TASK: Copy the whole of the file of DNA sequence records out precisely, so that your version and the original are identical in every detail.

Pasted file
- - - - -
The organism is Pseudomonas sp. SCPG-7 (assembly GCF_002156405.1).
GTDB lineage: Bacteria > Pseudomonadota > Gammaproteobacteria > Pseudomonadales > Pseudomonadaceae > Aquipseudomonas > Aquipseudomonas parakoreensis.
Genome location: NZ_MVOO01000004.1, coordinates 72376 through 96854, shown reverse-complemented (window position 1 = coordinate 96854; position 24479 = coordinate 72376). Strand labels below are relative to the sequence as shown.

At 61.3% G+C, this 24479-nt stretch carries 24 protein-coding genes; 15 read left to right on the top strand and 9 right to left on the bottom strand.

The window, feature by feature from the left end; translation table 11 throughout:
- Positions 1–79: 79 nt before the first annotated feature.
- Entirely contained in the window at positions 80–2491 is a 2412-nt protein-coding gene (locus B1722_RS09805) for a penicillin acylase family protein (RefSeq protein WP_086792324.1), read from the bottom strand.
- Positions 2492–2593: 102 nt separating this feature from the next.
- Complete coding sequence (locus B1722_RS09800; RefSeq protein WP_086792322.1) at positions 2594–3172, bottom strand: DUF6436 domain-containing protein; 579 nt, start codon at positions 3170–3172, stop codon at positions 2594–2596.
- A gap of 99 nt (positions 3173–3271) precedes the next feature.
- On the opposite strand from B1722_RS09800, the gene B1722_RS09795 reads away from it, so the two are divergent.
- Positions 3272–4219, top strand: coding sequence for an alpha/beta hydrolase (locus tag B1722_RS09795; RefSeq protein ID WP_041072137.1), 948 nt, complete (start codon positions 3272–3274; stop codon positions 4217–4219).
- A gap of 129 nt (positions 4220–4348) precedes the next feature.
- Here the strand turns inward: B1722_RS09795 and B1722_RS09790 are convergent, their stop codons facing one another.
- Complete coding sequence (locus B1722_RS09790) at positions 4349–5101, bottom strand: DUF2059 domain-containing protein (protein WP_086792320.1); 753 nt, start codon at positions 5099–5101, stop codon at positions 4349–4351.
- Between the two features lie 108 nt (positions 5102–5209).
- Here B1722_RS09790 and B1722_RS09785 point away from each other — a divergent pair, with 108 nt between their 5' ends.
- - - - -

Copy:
The organism is Pseudomonas sp. SCPG-7 (assembly GCF_002156405.1).
GTDB lineage: Bacteria > Pseudomonadota > Gammaproteobacteria > Pseudomonadales > Pseudomonadaceae > Aquipseudomonas > Aquipseudomonas parakoreensis.
Genome location: NZ_MVOO01000004.1, coordinates 72376 through 96854, shown reverse-complemented (window position 1 = coordinate 96854; position 24479 = coordinate 72376). Strand labels below are relative to the sequence as shown.

At 61.3% G+C, this 24479-nt stretch carries 24 protein-coding genes; 15 read left to right on the top strand and 9 right to left on the bottom strand.

The window, feature by feature from the left end; translation table 11 throughout:
- Positions 1–79: 79 nt before the first annotated feature.
- Entirely contained in the window at positions 80–2491 is a 2412-nt protein-coding gene (locus B1722_RS09805) for a penicillin acylase family protein (RefSeq protein WP_086792324.1), read from the bottom strand.
- Positions 2492–2593: 102 nt separating this feature from the next.
- Complete coding sequence (locus B1722_RS09800; RefSeq protein WP_086792322.1) at positions 2594–3172, bottom strand: DUF6436 domain-containing protein; 579 nt, start codon at positions 3170–3172, stop codon at positions 2594–2596.
- A gap of 99 nt (positions 3173–3271) precedes the next feature.
- On the opposite strand from B1722_RS09800, the gene B1722_RS09795 reads away from it, so the two are divergent.
- Positions 3272–4219, top strand: coding sequence for an alpha/beta hydrolase (locus tag B1722_RS09795; RefSeq protein ID WP_041072137.1), 948 nt, complete (start codon positions 3272–3274; stop codon positions 4217–4219).
- A gap of 129 nt (positions 4220–4348) precedes the next feature.
- Here the strand turns inward: B1722_RS09795 and B1722_RS09790 are convergent, their stop codons facing one another.
- Complete coding sequence (locus B1722_RS09790) at positions 4349–5101, bottom strand: DUF2059 domain-containing protein (protein WP_086792320.1); 753 nt, start codon at positions 5099–5101, stop codon at positions 4349–4351.
- Between the two features lie 108 nt (positions 5102–5209).
- Here B1722_RS09790 and B1722_RS09785 point away from each other — a divergent pair, with 108 nt between their 5' ends.